__Ore_algebra, a Package for Skew Operators__

*by Frederic Chyzak, Algorithms Project, INRIA, France*

Frederic.Chyzak@inria.fr

Several algorithms for integration and summation have a natural description in terms of linear differential and difference operators, which in turn are well described by skew (or Ore) polynomials. This was the starting point for the
__Ore_algebra__
package.

`> `
**with(Ore_algebra);**

To work with an Ore algebra, we first have to declare it. The package creates a table which implements and remembers the

operations in this algebra. Here is the example of the algebra of linear differential operators in the differential operator
with (rational) coefficients in
.

`> `
**A:=diff_algebra([Dx,x]);**

(This is the name of the table.)

Although the usual product in Maple is commutative, we use to denote skew products with the convention that powers of are on the right.

Multiplication of operators is obtained by the function skew_product.

`> `
**P1:=x*Dx^2-1: P2:=Dx-x: P1_P2:=skew_product(P1,P2,A);**

Remember that in skew algebras of linear operators, factorizations are seldom unique.

`> `
**DEtools[DFactor](P1_P2,[Dx,x]);**

(Univariate) Ore polynomial rings have a Euclidean algorithm. This is implemented in the following routines:
__skew_pdiv__
,
__skew_prem__
,
__skew_gcdex__
and
__skew_elim__
. An extension to the multivariate case is available.

As a first application, we show how the package can be used to derive a proof of the Reed-Dawson identity:

`> `
**U[n]=Sum(binomial(n,k)*binomial(2*k,k)*(-2)^(n-k),k=0..n);**

is

`> `
**binomial(n,n/2);**

for even and for odd .

Let us introduce an algebra of linear recurrence operators in and . and denote the shift operators in and respectively.

`> `
**A:=shift_algebra([Sn,n],[Sk,k]):**

We compute first order recurrences satisfied by the summand (which we denote by ).

`> `
**h:=binomial(n,k)*binomial(2*k,k)*(-2)^(n-k);**

`> `
**Sn-normal(applyopr(Sn,h,A)/h,expanded);**

`> `
**Sk-normal(applyopr(Sk,h,A)/h,expanded);**

`> `
**G:=map(numer,{%%,%}):**

We eliminate between these operators by computing their greatest common right divisor.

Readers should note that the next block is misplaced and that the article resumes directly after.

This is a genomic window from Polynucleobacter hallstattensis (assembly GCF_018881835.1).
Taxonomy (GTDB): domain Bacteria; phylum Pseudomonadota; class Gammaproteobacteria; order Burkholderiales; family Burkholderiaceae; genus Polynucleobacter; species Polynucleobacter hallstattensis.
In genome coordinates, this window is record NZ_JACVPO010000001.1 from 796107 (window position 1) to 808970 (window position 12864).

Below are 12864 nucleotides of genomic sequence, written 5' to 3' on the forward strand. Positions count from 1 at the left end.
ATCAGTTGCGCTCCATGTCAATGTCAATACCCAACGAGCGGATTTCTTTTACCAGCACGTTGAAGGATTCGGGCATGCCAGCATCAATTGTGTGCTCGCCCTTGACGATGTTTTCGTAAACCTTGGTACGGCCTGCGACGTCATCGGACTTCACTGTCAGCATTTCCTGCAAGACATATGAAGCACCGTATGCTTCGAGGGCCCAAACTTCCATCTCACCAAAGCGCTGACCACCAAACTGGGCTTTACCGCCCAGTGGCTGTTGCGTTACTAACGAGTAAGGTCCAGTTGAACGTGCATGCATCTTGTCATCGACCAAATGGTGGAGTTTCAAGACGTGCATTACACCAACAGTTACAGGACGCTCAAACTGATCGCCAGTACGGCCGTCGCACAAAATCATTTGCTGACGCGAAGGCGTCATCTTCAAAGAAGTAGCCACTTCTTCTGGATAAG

`> `
**GCD:=skew_gcdex(op(G),k,A);**

`> `
**series(GCD[1],Sk=1);**

The factor corresponds to taking a finite difference. Definite summation for over all integers yields a telescoping series which collapses to 0. We thus get:

`> `
**Sum(applyopr(coeff(%,Sk-1,0),u[n,k],A),k=-infinity..infinity)=0;**

Therefore, the sum satisfies

`> `
**collect(primpart(coeff(%%,Sk-1,0),Sn),Sn,normal);**

`> `
**applyopr(%,U[n],A);**

Now, the announced result follows from initial conditions:

For ,

`> `
**U[1]:=add(subs(n=1,h),k=0..1);**

so that for odd .

For ,

`> `
**U[0]:=add(subs(n=0,h),k=0..0);**

so that is given by

`> `
**2*(p+1)*V(p+1)-4*(2*p+1)*V(p);**

`> `
**LREtools[hypergeomsols](%,V(p),{V(0)=1},output=basis);**

which is .

As a more advanced application, we derive contiguity relations for Gauss hypergeometric function. This function is known to Maple as:

`> `
**f:=hypergeom([a,b],[c],z);**

It is for

`> `
**u:=pochhammer(a,n)*pochhammer(b,n)/pochhammer(c,n)/n!:**

When considering the summand, we introduce the following algebra.

`> `
**A:=shift_algebra([Sn,n],[Sa,a],comm={b,c}):**

The bivariate sequence vanishes at both following operators:

`> `
**G:={(c+n)*(n+1)*Sn-(a+n)*(b+n),a*Sa-(a+n)}:**

`> `
**normal(map(applyopr,G,u,A),expanded);**

(There are general algorithms to find such operators.)

From the previous first order recurrences, we derive relations on in the mixed differential difference algebra

`> `
**A:=skew_algebra(diff=[Dz,z],shift=[Sa,a],comm={b,c}):**

The equations are obtained by multiplication of the recurrences by , followed by summation over all non-negative . Formally, this corresponds to changing into and into .

`> `
**map(proc(p)
collect(add(add(coeff(coeff(p,Sn,i),n,j)*
skew_product(skew_power(z*Dz,j,A),1/z^i,A),
j=0..degree(coeff(p,Sn,i),n)),
i=0..degree(p,Sn)),Dz,factor)
end,G);**

Therefore, we set:

`> `
**P:=z*(1-z)*Dz^2+(c-(a+b+1)*z)*Dz-a*b:**

`> `
**H:=z*Dz/a+1:**

`> `
**G:={P,numer(Sa-H)};**

The linear differential operator is called a step-up operator. It relates the forward shift of to derivatives of by the following equation

`> `
**hypergeom([a+1,b],[c],z)=z/a*diff(hypergeom([a,b],[c],z),z)+hypergeom([a,b],[c],z);**

The elimination of between this step-up operator and the differential equation yields a contiguity relation for , i.e., a purely recurrence equation. It is obtained by the extended skew gcd algorithm:

`> `
**C:=collect(skew_elim(P,numer(Sa-H),Dz,A),Sa,factor);**

In other words, Gauss hypergeometric function satisfies the following equation:

`> `
**applyopr(C,hypergeom([a,b],[c],z),A)=0;**

More interestingly, the extended Euclidean algorithm yields a step-down operator for , i.e., a relation between an inverse shift of and its derivatives. This is obtained by computing an inverse of modulo .

`> `
**GCD:=skew_gcdex(P,numer(H),Dz,A);**

From this result, we have and . In particular,

`> `
**B:=collect((a-1)*subs(a=a-1,GCD[3]/GCD[1]),Dz,factor);**

is the step-down operator:

`> `
**hypergeom([a-1,b],[c],z)=z*(1-z)*diff(hypergeom([a,b],[c],z),z)/(a-c)+(c-a-z*b)*hypergeom([a,b],[bc],z)/(c-a);**

There is also an algorithm to compute (one-sided) Groebner bases in Ore algebras. This will be demonstrated in the presentation of the
__Groebner__
package.